Introduction: Emergency Breakfast-cake (savoury or Sweet)

Picture of Emergency Breakfast-cake (savoury or Sweet)

Oh no, there's no milk left for my cereal!  No problem  - begin emergency breakfast cake procedures.

I have been developing this super simple, versatile little beast for many years now (well, since I left home and started tinkering with food stuffs in a way that was 'misunderstood' at my parents abode).  The main ingredient of the breakfast cake (BC) in this particular example is muesli, but I have had good success with a number of other cereals. 

Primarily I use the BC at times when I feel like cereal but have no milk, but I have also enjoyed it on many different occasion.  The first time I made it for my partner she was very sceptical, but she soon came round, once she had seen the benefits.  Namely, the BC is a food on the edge; skating between savoury and sweet - it and could go either way, depending on your choices of accompaniments.  To make the 'base model' is very simple and quick, and does not require many ingredients.

Step 1: What You Need

Picture of What You Need
The beauty of the BC is that you can make it as elaborate, or as simple as you like.  It is an ideal platform for food experimentation.  At base it is cereal, water and an egg (though it is possible to make it with no eggs and a touch of flour instead).  For super quick ones, just make the 'base model' - it is nice on its own, or spread on your favourite jam/spread thing.  

  • Frying pan (any size will work)
  • Bowl or jug to mix it
  • Fork, spoon, or other, for mixing
  • Cooker.
Base ingredients:
  • Muesli
  • 1 Egg
  • Water
Extra ingredients used in this instalment of emergency breakfast-cake:
  • Another egg (2 in total - now that's luxury)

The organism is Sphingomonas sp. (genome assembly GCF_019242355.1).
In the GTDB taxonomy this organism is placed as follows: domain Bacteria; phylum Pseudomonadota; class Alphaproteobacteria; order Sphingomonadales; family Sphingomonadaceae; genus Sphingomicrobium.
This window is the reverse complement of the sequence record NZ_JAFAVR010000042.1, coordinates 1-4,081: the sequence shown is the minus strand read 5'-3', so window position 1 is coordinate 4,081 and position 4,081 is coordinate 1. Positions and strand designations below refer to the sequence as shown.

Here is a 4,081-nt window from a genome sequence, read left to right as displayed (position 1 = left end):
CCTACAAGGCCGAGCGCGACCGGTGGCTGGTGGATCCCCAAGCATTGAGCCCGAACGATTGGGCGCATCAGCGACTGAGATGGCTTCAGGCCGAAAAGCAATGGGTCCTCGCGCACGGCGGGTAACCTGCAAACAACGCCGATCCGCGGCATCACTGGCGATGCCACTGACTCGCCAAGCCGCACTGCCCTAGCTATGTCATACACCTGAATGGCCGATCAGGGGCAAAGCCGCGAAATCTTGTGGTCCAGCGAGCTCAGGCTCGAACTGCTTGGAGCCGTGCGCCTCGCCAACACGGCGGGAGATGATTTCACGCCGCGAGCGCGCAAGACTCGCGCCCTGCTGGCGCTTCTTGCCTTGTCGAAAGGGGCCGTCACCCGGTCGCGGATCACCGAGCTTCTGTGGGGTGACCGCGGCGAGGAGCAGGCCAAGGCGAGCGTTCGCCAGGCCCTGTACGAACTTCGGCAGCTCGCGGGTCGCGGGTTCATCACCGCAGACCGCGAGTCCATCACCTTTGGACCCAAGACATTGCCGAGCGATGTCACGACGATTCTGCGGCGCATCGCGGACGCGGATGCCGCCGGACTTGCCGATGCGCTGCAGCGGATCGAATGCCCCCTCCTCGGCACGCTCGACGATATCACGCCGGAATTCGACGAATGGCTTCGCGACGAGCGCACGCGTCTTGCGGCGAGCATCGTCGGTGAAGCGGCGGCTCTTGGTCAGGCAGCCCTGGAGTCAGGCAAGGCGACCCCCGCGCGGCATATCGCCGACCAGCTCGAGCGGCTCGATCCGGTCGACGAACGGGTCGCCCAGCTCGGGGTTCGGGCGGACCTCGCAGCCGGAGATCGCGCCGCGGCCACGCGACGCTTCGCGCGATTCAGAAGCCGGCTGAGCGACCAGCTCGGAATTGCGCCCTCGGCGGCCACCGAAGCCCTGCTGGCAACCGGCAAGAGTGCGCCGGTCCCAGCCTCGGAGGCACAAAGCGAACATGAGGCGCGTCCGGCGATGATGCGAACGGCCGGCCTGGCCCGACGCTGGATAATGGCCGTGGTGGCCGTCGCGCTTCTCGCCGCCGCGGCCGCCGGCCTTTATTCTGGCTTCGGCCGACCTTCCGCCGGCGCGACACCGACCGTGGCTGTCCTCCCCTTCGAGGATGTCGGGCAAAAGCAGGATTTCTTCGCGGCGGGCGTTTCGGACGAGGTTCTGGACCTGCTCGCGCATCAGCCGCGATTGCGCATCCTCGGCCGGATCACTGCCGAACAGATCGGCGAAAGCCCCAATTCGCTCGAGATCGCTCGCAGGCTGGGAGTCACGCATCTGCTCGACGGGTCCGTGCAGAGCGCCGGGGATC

• A sprinkle of herbs de provence
  • A few slices of cheddar cheese
  • Several cloves of garlic.
  • A selection of condiments

Extra ingredients I have used in the past with good results:
  • Sliced tomato, fresh basil and mozzarella;
  • Broccoli and mushroom;
  • Peanut butter, tomato and spinach;
  • For a sweet one mixing in chopped apple, banana or other fruit works well;
  • Crushed cashew nuts and cinnamon;
  • Milk - for a delightful creamy breakfast cake;
  • dessicated coconut flakes, ground almonds and fresh ginger pieces;
You get the idea. Almost anything goes here. Experiment away.

Step 2: Gather and Mix

Picture of Gather and Mix

Find a suitable mixing vessel, and put in an appropriate amount of muesli (how hungry are you?). A normal breakfast bowl's worth is a good starting point.  

Now put in the eggs (exclude the shells, they don't taste good), and some water, any extra ingredients and mix it up a bit with a fork.      

Step 3: Into the Pan!

Picture of Into the Pan!

Put a pan on medium heat with a little oil (cooking oil that is).  Pour/spoon in your BC mix.  Now is the time to add any 'on top extras'. 

I like to put cheese on top.  When placed on top, cheese serves a double function: firstly, it is predictably scrumptious and yummy, and secondly, it acts as an indicator - it tells you how cooked the main body of the BC is inside.  Of course, for the indicator to be effective, one must learn to 'read the cheese'.  If you look through the photo descriptions below you can be well on your way to accurate cheese reading. 

Step 4: Grill (Optional)

Picture of Grill (Optional)

This step is optional.  I like my BC fast, so I cook it from both sides (top and bottom). Just cooking it on the hob is fine - but you will need to turn the heat down slightly so that it doesn't burn on the bottom and has time to cook through - a lid is particularly important if you do it this way.

If you have cheese on yours, it is easy, just read the cheese. If not poke it a little, when it is just starting to firm up a bit you are good to go with the grill.

If you have cheese on top, you know it is time for a quick grilling when it is just starting to melt.

Step 5: Final Prep Work

Picture of Final Prep Work

When you are happy with it (I like it when it just starts to brown on top), take it off the heat, and plop it out onto a plate.  Divide accordingly amongst assembled eaters.  In this instance I have it all to myself (insert evil laugh here), as I am alone (laugh trailing into bark expressing bittersweet madness tinged longing for absent BC eating partner), but divide it in two anyway, to create a 'condiment gully'.

Step 6: Devour (savouring Each Bite)